LONDON: In a time of fear and uncertainty, when the world is grappling with a global pandemic, you might not imagine art having a practical purpose.
But when you see the work of data visualization artist Mona Chalabi, you immediately recognize that art can deliver important messages right now in a powerful, easily understood way.
She participated in a special online Earth Day YouTube discussion titled “Art in the time of the coronavirus,” moderated by the World Health Organization’s (WHO) Arts and Health Lead Christopher Bailey alongside panelists Jerry Saltz, senior art critic for New York Magazine, and Anne Pasternak, director of the Brooklyn Museum.
The event marked the first in a series of UN75 Dialogues by The Future is Unwritten, a New York-based initiative by CULTURUNNERS and the World Council of Peoples for the UN, to engage the arts and culture sector in UN global policy discussions and implementation efforts.
One of the works Chalabi shared depicted the average time it takes for COVID-19 symptoms to manifest. Another showed in simple, little pictures how long the virus lives on surfaces.
Chalabi, born of Iraqi immigrant parents and raised in London, formerly worked with large data sets for the Bank of England, the Economist Intelligence Unit and the International Organization for Migration.
Her art has been exhibited at several galleries, including the Tate, the Design Museum and the House of Illustration.
She currently works as a journalist for The Guardian newspaper and is based in Brooklyn, New York.
With her background in research, she has an ability to quickly assimilate reputable examination from a wide variety of sources, and present her extrapolation of the findings in visual images.
Chalabi said she wants people to travel with her in tracking and evaluating data on important social issues, and to recognize that there is an element of ambiguity and uncertainty in rapidly evolving ‘live’ situations. She noted how the poor and marginalized have been hardest hit by the virus.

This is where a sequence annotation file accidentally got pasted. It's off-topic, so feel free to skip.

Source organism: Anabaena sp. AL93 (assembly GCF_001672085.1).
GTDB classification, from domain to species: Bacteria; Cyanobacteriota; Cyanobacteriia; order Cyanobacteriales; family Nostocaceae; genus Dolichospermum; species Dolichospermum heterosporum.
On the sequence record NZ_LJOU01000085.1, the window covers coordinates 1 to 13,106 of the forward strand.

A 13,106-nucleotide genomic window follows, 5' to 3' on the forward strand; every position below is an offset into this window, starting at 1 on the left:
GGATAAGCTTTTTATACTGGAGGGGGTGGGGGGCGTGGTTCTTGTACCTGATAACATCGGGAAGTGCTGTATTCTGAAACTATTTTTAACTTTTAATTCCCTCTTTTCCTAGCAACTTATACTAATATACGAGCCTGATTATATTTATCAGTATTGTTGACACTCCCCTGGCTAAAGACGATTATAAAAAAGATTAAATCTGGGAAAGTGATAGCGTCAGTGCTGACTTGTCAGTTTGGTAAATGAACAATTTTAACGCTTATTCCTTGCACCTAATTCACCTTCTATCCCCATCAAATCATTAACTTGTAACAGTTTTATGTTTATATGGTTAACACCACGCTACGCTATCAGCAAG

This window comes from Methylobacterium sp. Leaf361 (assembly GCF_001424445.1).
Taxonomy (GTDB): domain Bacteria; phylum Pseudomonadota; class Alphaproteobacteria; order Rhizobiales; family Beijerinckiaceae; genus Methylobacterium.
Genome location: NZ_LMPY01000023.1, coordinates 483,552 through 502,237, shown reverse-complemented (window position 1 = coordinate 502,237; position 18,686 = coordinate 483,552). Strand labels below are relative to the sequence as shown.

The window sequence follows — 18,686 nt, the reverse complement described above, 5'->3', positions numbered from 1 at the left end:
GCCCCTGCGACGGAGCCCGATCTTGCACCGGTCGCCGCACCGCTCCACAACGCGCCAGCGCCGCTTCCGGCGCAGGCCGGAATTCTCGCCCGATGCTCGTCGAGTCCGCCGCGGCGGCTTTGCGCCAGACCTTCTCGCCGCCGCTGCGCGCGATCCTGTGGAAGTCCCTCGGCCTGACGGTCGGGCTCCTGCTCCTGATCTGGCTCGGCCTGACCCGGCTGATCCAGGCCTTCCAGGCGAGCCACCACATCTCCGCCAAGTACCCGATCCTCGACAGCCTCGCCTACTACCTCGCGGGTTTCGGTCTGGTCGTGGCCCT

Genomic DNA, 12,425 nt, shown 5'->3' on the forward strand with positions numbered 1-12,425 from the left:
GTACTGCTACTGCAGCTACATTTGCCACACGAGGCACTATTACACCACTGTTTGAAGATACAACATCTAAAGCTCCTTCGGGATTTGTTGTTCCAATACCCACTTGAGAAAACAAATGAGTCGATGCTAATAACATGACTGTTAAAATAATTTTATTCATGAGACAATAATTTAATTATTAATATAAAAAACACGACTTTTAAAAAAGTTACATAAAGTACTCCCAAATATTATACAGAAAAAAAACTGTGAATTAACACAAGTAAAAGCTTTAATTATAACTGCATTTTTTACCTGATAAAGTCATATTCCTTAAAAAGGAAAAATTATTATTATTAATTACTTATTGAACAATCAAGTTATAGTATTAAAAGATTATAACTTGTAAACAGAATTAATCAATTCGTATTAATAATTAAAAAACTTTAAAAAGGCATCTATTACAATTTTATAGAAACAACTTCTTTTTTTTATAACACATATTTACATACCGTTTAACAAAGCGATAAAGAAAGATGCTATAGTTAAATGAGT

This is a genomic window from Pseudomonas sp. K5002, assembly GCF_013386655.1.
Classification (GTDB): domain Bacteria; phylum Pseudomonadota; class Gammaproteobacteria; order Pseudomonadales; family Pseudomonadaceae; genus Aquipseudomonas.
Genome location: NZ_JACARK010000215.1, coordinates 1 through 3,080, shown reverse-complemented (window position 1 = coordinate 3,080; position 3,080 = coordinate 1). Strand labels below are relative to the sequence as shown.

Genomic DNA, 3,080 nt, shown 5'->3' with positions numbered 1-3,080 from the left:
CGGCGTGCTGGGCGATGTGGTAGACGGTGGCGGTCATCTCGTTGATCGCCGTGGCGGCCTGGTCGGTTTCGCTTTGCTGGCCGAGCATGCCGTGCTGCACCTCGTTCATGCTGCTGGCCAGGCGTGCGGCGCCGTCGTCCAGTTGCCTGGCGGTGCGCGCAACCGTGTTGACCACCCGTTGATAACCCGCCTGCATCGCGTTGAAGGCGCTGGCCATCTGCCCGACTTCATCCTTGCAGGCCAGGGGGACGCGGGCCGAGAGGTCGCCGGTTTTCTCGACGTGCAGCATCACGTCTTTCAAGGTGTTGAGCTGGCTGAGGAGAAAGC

She said she is grateful to the WHO for access to its comprehensive data on the virus, adding that her wish is “to inform without terrifying people but with emotional impact.”
Bailey described the virus as “a harbinger of other existential threats arising from the environment due to mismanaged practices in the food system, deforestation and climate change.”
He said the richest in society cannot turn their backs on the poorest and most marginalized, because defeating the virus will require everyone to pull together. “The chain of human health is only as strong as its weakest link,” he added.
Pasternak said museums and galleries without substantial endowments could easily go broke in the wake of the virus.
“Efforts to enhance diversity are going to be seriously challenged,” she said, adding that when managers ask questions such as “Who are we going to keep on the team?” they should address the issue “through the lens of equality.”
With regard to making art more widely accessible digitally, Pasternak said she wants to engage audiences around the globe as well as locally.
On climate issues, she said consistent public programs are needed to reinforce important messages, and flying around the globe to attend art fairs and conferences will need to be reassessed.
Saltz said the era of “flying from New York to London” for the night to attend exhibitions is over.
Bailey said after World War II, a better vision emerged where people are perceived as one species living on one planet as joint caretakers.
He concluded that this time of lockdown gives everyone a time to pause and to “turn negative cycles into a virtuous circle with relatively minor changes.”